Pictured from left, Morgan Popp, Sally Poepping, Mike Fahey, Jenny Klinger and Stacy Shones lead a tour of the new Hiawatha Valley Mental Health Center, slated to open in August.

HVMHC staff prepares for new facility



On Thursday, May 24, staff members at Hiawatha Valley Mental Health Center (HVMHC) conducted a tour of their new facility in the former Winona Health building in Sarnia Square. HVMHC had outgrown its current space and purchased its new home in fall 2017, and organizers expect to have the first phase of construction completed in August 2018.

The new facility will include more available space for staff, large areas for peer group meetings, a drop-in center for people suffering from mental health issues, and expanded help for children. The growing number of patients with opioid addiction issues will also be better served with the increased space and resources.

Winona Health CEO Rachelle Schultz sees the expansion as a lifeline to Winonans managing mental health issues. "We just need these services in the community," Schultz said. "So I'm pleased to see them growing." The new 45,400-square-foot facility will be a big increase in space for HVMHC — for the staff as well as the patients. Marie Kovecsi, member of the HVMHC Board of Directors, said, "It's more comfortable; there's more room for staff collaboration. That's the value of all this extra elbow room."

Kovecsi was excited for the new building and the expanded options HVMHC will be able to offer with its new resources. Kovecsi, also a Winona County commissioner, said, "Community mental health, particularly for children, is an area I've tried to focus on for the county, to see if we could coordinate better with community agencies to have better options for our families." For example, until the renovation is complete, children's services will continue to be housed in the basement of another building. "It's very difficult. The staff does the best they can to make people feel more comfortable in an old-fashioned, dark space." HVMHC already sends therapists to each school in the Winona, Lewiston-Altura and St. Charles districts with no charge to the students’ families. Addressing the mental health issues of young people can prevent more serious problems further down the road. "The programs are hopefully preventative and holding the kids together so they don't get worse," Kovecsi explained. "It can be diabolical what it can do to you."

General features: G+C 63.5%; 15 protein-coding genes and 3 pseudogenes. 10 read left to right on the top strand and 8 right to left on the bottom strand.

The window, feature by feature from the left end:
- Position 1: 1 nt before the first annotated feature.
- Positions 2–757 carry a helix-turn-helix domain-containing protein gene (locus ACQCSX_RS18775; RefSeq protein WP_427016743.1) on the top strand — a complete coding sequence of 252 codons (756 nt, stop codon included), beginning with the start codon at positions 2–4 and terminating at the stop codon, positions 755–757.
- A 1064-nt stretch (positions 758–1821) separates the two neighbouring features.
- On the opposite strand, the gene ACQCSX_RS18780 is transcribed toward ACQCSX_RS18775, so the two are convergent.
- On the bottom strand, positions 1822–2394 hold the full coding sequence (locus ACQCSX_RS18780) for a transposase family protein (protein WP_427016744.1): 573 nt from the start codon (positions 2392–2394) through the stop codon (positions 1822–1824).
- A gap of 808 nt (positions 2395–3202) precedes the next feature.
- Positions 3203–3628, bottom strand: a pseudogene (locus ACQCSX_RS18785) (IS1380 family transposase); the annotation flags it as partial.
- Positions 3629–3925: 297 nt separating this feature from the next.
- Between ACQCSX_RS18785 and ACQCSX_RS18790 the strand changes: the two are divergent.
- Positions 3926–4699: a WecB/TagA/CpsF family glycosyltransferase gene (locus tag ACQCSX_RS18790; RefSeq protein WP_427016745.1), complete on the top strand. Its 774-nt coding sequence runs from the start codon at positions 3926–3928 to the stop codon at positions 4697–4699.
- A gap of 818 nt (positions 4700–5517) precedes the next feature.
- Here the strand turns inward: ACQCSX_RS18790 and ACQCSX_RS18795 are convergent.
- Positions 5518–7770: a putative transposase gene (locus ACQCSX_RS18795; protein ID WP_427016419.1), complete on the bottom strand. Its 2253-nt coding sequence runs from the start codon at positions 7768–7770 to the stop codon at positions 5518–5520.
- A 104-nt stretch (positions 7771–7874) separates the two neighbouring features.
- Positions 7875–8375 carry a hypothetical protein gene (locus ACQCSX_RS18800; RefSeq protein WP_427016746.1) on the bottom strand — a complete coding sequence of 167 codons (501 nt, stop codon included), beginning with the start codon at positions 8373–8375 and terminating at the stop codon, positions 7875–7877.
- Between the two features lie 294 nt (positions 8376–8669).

The HVMHC addresses adult problems as well, like assisting seniors and others suffering from dementia. "If they're a danger to themselves or tend to wander," mused Kovecsi, "how many services can you apply directly to the home and how many do you offer at the facility?"And the county jail makes use of mental health assistance in managing addiction.

Mental illness is not treated as the embarrassing secret it was when the organization began treating people in Winona, Wabasha and Houston counties in 1965. In the intervening years, HVMHC has expanded to serve Goodhue and Fillmore counties as well. "We can reduce the stigma in the community," explained Kovecsi. “It helps having ambassadors out there, saying, 'I've been there, it's not horrible, it put me back on track.'" The new facility moves HVMHC and Southeast Minnesota closer to that goal.


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